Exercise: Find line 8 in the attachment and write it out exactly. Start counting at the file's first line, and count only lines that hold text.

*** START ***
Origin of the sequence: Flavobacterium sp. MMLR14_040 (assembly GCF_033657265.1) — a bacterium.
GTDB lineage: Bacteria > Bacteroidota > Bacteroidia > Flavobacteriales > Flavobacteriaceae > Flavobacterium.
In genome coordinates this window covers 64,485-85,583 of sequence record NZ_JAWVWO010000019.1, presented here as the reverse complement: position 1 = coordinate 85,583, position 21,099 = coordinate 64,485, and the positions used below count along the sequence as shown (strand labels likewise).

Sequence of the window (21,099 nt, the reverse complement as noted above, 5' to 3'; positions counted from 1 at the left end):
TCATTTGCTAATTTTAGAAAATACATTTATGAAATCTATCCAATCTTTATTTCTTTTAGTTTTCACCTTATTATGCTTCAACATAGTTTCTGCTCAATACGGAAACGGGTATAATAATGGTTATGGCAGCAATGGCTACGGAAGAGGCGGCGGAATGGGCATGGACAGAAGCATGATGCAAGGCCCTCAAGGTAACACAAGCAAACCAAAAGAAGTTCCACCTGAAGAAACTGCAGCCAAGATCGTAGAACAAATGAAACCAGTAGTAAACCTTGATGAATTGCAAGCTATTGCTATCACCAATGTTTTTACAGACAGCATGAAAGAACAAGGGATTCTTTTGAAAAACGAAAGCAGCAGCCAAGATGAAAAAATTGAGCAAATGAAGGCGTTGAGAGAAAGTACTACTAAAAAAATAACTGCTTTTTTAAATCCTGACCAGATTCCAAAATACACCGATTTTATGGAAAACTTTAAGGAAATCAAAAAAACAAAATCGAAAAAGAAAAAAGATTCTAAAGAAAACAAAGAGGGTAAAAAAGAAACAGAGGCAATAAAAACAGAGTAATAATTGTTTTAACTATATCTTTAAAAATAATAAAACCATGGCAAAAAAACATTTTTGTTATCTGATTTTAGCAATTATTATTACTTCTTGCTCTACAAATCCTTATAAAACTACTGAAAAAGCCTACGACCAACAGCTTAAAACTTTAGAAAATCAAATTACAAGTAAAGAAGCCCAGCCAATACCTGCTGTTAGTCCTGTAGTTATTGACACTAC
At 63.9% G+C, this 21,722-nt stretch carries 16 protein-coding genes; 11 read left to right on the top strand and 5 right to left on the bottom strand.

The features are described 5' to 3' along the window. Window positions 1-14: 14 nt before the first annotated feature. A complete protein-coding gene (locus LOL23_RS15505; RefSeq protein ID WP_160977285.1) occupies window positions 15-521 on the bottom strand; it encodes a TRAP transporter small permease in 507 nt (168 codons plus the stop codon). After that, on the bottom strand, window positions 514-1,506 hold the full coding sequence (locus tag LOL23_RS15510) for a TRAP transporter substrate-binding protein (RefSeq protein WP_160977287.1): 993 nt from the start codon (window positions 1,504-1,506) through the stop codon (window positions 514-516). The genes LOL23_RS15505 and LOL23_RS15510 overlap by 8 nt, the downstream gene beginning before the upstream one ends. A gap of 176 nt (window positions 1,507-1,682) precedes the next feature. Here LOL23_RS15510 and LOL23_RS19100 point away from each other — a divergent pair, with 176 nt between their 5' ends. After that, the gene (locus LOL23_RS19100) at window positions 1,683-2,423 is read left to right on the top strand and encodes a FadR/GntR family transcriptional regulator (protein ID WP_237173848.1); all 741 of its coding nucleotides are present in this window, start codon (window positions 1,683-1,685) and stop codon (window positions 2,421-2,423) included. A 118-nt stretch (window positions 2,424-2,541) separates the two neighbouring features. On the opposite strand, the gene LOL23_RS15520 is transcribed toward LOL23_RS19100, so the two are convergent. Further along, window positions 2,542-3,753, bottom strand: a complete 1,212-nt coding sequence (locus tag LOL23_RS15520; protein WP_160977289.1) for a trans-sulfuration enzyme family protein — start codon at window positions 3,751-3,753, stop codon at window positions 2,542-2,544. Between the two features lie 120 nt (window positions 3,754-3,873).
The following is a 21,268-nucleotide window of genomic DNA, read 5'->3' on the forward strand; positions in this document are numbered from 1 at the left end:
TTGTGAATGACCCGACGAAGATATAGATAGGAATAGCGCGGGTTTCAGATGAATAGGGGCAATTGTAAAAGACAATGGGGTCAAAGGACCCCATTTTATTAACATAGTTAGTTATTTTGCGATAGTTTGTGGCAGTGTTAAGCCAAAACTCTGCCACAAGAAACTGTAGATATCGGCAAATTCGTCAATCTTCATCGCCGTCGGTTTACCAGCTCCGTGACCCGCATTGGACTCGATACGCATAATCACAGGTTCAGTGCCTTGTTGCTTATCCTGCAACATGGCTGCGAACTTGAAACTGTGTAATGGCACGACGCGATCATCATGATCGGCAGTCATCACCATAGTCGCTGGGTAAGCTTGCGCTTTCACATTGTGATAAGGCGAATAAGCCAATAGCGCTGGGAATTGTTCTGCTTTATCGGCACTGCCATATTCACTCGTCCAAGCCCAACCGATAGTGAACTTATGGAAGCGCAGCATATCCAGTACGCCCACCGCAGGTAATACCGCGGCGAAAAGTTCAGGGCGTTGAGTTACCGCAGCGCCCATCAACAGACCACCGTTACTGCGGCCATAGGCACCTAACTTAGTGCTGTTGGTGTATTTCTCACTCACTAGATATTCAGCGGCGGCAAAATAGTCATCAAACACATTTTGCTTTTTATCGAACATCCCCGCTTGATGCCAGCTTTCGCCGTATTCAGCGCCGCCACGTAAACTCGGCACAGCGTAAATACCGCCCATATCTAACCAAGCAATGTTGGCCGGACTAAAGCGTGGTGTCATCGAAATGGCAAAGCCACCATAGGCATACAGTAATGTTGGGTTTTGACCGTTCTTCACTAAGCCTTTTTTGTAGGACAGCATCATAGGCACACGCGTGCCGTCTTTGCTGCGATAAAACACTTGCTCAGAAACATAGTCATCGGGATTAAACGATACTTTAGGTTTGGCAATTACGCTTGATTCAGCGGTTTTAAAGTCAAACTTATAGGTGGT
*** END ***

The following is a 21,268-nucleotide window of genomic DNA, read 5'->3' on the forward strand; positions in this document are numbered from 1 at the left end: